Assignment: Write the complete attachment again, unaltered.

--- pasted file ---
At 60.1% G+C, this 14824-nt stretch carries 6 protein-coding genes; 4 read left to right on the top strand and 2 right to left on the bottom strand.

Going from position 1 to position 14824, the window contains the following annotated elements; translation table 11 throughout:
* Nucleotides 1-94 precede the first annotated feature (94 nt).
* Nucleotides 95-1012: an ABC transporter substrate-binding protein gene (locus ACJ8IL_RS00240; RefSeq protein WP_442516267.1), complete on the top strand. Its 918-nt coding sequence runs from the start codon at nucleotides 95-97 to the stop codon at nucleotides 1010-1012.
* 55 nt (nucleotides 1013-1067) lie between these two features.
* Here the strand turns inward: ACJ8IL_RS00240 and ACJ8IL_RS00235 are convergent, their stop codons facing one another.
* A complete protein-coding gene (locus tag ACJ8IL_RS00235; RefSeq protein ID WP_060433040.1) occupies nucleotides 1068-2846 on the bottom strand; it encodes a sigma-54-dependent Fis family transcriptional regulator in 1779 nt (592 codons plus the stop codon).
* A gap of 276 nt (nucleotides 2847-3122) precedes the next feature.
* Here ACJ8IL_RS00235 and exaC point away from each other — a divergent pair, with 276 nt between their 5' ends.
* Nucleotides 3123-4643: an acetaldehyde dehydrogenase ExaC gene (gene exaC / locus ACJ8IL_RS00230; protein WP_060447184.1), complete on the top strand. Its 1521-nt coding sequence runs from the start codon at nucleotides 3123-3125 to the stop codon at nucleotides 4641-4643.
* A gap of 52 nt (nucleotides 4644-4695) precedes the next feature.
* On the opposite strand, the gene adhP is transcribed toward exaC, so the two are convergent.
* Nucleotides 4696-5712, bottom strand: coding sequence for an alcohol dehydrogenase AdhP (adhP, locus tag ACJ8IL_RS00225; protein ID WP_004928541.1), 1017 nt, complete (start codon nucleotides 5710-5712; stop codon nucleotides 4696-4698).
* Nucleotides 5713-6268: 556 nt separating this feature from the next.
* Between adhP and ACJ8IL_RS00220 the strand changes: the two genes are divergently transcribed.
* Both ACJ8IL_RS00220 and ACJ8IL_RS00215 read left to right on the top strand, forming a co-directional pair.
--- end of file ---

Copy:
At 60.1% G+C, this 14824-nt stretch carries 6 protein-coding genes; 4 read left to right on the top strand and 2 right to left on the bottom strand.

Going from position 1 to position 14824, the window contains the following annotated elements; translation table 11 throughout:
* Nucleotides 1-94 precede the first annotated feature (94 nt).
* Nucleotides 95-1012: an ABC transporter substrate-binding protein gene (locus ACJ8IL_RS00240; RefSeq protein WP_442516267.1), complete on the top strand. Its 918-nt coding sequence runs from the start codon at nucleotides 95-97 to the stop codon at nucleotides 1010-1012.
* 55 nt (nucleotides 1013-1067) lie between these two features.
* Here the strand turns inward: ACJ8IL_RS00240 and ACJ8IL_RS00235 are convergent, their stop codons facing one another.
* A complete protein-coding gene (locus tag ACJ8IL_RS00235; RefSeq protein ID WP_060433040.1) occupies nucleotides 1068-2846 on the bottom strand; it encodes a sigma-54-dependent Fis family transcriptional regulator in 1779 nt (592 codons plus the stop codon).
* A gap of 276 nt (nucleotides 2847-3122) precedes the next feature.
* Here ACJ8IL_RS00235 and exaC point away from each other — a divergent pair, with 276 nt between their 5' ends.
* Nucleotides 3123-4643: an acetaldehyde dehydrogenase ExaC gene (gene exaC / locus ACJ8IL_RS00230; protein WP_060447184.1), complete on the top strand. Its 1521-nt coding sequence runs from the start codon at nucleotides 3123-3125 to the stop codon at nucleotides 4641-4643.
* A gap of 52 nt (nucleotides 4644-4695) precedes the next feature.
* On the opposite strand, the gene adhP is transcribed toward exaC, so the two are convergent.
* Nucleotides 4696-5712, bottom strand: coding sequence for an alcohol dehydrogenase AdhP (adhP, locus tag ACJ8IL_RS00225; protein ID WP_004928541.1), 1017 nt, complete (start codon nucleotides 5710-5712; stop codon nucleotides 4696-4698).
* Nucleotides 5713-6268: 556 nt separating this feature from the next.
* Between adhP and ACJ8IL_RS00220 the strand changes: the two genes are divergently transcribed.
* Both ACJ8IL_RS00220 and ACJ8IL_RS00215 read left to right on the top strand, forming a co-directional pair.